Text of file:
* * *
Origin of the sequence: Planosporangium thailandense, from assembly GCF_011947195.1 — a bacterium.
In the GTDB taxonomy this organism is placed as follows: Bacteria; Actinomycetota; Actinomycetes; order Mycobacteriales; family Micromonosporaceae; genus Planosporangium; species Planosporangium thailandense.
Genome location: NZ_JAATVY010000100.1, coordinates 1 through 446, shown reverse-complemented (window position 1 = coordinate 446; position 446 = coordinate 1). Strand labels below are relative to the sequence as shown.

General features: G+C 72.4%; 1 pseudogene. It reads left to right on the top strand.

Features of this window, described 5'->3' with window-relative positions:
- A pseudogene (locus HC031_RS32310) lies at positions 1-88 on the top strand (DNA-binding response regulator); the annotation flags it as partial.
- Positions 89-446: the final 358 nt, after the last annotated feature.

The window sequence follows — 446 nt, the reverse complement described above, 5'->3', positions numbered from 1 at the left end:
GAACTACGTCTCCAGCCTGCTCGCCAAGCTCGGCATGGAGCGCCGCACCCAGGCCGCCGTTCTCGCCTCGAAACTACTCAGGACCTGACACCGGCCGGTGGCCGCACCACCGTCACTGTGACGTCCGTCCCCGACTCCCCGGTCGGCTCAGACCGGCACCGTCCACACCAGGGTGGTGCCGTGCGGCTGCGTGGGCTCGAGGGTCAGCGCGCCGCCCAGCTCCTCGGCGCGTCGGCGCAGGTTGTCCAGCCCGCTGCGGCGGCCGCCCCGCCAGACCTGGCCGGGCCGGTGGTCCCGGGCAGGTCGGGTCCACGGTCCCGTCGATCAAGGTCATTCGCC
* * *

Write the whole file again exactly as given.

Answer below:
Origin of the sequence: Planosporangium thailandense, from assembly GCF_011947195.1 — a bacterium.
In the GTDB taxonomy this organism is placed as follows: Bacteria; Actinomycetota; Actinomycetes; order Mycobacteriales; family Micromonosporaceae; genus Planosporangium; species Planosporangium thailandense.
Genome location: NZ_JAATVY010000100.1, coordinates 1 through 446, shown reverse-complemented (window position 1 = coordinate 446; position 446 = coordinate 1). Strand labels below are relative to the sequence as shown.

General features: G+C 72.4%; 1 pseudogene. It reads left to right on the top strand.

Features of this window, described 5'->3' with window-relative positions:
- A pseudogene (locus HC031_RS32310) lies at positions 1-88 on the top strand (DNA-binding response regulator); the annotation flags it as partial.
- Positions 89-446: the final 358 nt, after the last annotated feature.

The window sequence follows — 446 nt, the reverse complement described above, 5'->3', positions numbered from 1 at the left end:
GAACTACGTCTCCAGCCTGCTCGCCAAGCTCGGCATGGAGCGCCGCACCCAGGCCGCCGTTCTCGCCTCGAAACTACTCAGGACCTGACACCGGCCGGTGGCCGCACCACCGTCACTGTGACGTCCGTCCCCGACTCCCCGGTCGGCTCAGACCGGCACCGTCCACACCAGGGTGGTGCCGTGCGGCTGCGTGGGCTCGAGGGTCAGCGCGCCGCCCAGCTCCTCGGCGCGTCGGCGCAGGTTGTCCAGCCCGCTGCGGCGGCCGCCCCGCCAGACCTGGCCGGGCCGGTGGTCCCGGGCAGGTCGGGTCCACGGTCCCGTCGATCAAGGTCATTCGCC